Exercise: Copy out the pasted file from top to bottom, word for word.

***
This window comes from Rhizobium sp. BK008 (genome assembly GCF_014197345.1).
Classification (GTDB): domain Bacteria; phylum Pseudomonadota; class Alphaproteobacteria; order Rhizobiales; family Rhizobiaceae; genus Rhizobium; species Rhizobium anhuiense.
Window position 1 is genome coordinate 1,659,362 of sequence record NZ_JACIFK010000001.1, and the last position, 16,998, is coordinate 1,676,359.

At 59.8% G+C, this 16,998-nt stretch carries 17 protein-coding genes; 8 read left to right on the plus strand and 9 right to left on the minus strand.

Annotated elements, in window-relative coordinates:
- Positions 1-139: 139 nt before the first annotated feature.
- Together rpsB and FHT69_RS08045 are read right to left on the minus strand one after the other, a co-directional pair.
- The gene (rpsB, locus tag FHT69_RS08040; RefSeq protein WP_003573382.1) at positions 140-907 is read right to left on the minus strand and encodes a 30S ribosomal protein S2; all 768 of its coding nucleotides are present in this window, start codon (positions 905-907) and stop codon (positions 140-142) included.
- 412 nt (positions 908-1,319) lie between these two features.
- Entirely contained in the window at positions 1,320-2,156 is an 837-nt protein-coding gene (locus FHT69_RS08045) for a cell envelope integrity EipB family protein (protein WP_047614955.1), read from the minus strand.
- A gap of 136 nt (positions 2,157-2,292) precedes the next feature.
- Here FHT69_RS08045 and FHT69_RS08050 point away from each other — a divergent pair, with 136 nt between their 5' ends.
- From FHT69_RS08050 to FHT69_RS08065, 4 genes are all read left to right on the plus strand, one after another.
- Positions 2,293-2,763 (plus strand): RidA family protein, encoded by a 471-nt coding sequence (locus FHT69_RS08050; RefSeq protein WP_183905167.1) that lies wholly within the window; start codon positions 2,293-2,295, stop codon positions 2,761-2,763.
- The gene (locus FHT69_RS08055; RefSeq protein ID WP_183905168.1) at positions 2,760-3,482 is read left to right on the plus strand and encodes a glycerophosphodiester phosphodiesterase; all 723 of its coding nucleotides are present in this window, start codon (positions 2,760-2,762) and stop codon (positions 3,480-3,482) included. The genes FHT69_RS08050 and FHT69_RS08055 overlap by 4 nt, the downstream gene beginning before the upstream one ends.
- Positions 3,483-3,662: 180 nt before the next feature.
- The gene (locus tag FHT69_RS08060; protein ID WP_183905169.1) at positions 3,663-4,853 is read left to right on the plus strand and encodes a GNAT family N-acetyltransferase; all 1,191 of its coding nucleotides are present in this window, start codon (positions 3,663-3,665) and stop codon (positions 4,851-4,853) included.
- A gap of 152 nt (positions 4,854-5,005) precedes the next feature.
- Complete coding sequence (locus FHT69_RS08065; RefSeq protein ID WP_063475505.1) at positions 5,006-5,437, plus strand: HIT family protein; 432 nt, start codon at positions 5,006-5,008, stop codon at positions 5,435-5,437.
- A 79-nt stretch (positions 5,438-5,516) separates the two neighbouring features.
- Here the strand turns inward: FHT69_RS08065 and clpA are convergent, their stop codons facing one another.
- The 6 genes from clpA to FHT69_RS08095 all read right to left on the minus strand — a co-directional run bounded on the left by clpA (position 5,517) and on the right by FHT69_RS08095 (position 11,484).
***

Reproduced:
This window comes from Rhizobium sp. BK008 (genome assembly GCF_014197345.1).
Classification (GTDB): domain Bacteria; phylum Pseudomonadota; class Alphaproteobacteria; order Rhizobiales; family Rhizobiaceae; genus Rhizobium; species Rhizobium anhuiense.
Window position 1 is genome coordinate 1,659,362 of sequence record NZ_JACIFK010000001.1, and the last position, 16,998, is coordinate 1,676,359.

At 59.8% G+C, this 16,998-nt stretch carries 17 protein-coding genes; 8 read left to right on the plus strand and 9 right to left on the minus strand.

Annotated elements, in window-relative coordinates:
- Positions 1-139: 139 nt before the first annotated feature.
- Together rpsB and FHT69_RS08045 are read right to left on the minus strand one after the other, a co-directional pair.
- The gene (rpsB, locus tag FHT69_RS08040; RefSeq protein WP_003573382.1) at positions 140-907 is read right to left on the minus strand and encodes a 30S ribosomal protein S2; all 768 of its coding nucleotides are present in this window, start codon (positions 905-907) and stop codon (positions 140-142) included.
- 412 nt (positions 908-1,319) lie between these two features.
- Entirely contained in the window at positions 1,320-2,156 is an 837-nt protein-coding gene (locus FHT69_RS08045) for a cell envelope integrity EipB family protein (protein WP_047614955.1), read from the minus strand.
- A gap of 136 nt (positions 2,157-2,292) precedes the next feature.
- Here FHT69_RS08045 and FHT69_RS08050 point away from each other — a divergent pair, with 136 nt between their 5' ends.
- From FHT69_RS08050 to FHT69_RS08065, 4 genes are all read left to right on the plus strand, one after another.
- Positions 2,293-2,763 (plus strand): RidA family protein, encoded by a 471-nt coding sequence (locus FHT69_RS08050; RefSeq protein WP_183905167.1) that lies wholly within the window; start codon positions 2,293-2,295, stop codon positions 2,761-2,763.
- The gene (locus FHT69_RS08055; RefSeq protein ID WP_183905168.1) at positions 2,760-3,482 is read left to right on the plus strand and encodes a glycerophosphodiester phosphodiesterase; all 723 of its coding nucleotides are present in this window, start codon (positions 2,760-2,762) and stop codon (positions 3,480-3,482) included. The genes FHT69_RS08050 and FHT69_RS08055 overlap by 4 nt, the downstream gene beginning before the upstream one ends.
- Positions 3,483-3,662: 180 nt before the next feature.
- The gene (locus tag FHT69_RS08060; protein ID WP_183905169.1) at positions 3,663-4,853 is read left to right on the plus strand and encodes a GNAT family N-acetyltransferase; all 1,191 of its coding nucleotides are present in this window, start codon (positions 3,663-3,665) and stop codon (positions 4,851-4,853) included.
- A gap of 152 nt (positions 4,854-5,005) precedes the next feature.
- Complete coding sequence (locus FHT69_RS08065; RefSeq protein ID WP_063475505.1) at positions 5,006-5,437, plus strand: HIT family protein; 432 nt, start codon at positions 5,006-5,008, stop codon at positions 5,435-5,437.
- A 79-nt stretch (positions 5,438-5,516) separates the two neighbouring features.
- Here the strand turns inward: FHT69_RS08065 and clpA are convergent, their stop codons facing one another.
- The 6 genes from clpA to FHT69_RS08095 all read right to left on the minus strand — a co-directional run bounded on the left by clpA (position 5,517) and on the right by FHT69_RS08095 (position 11,484).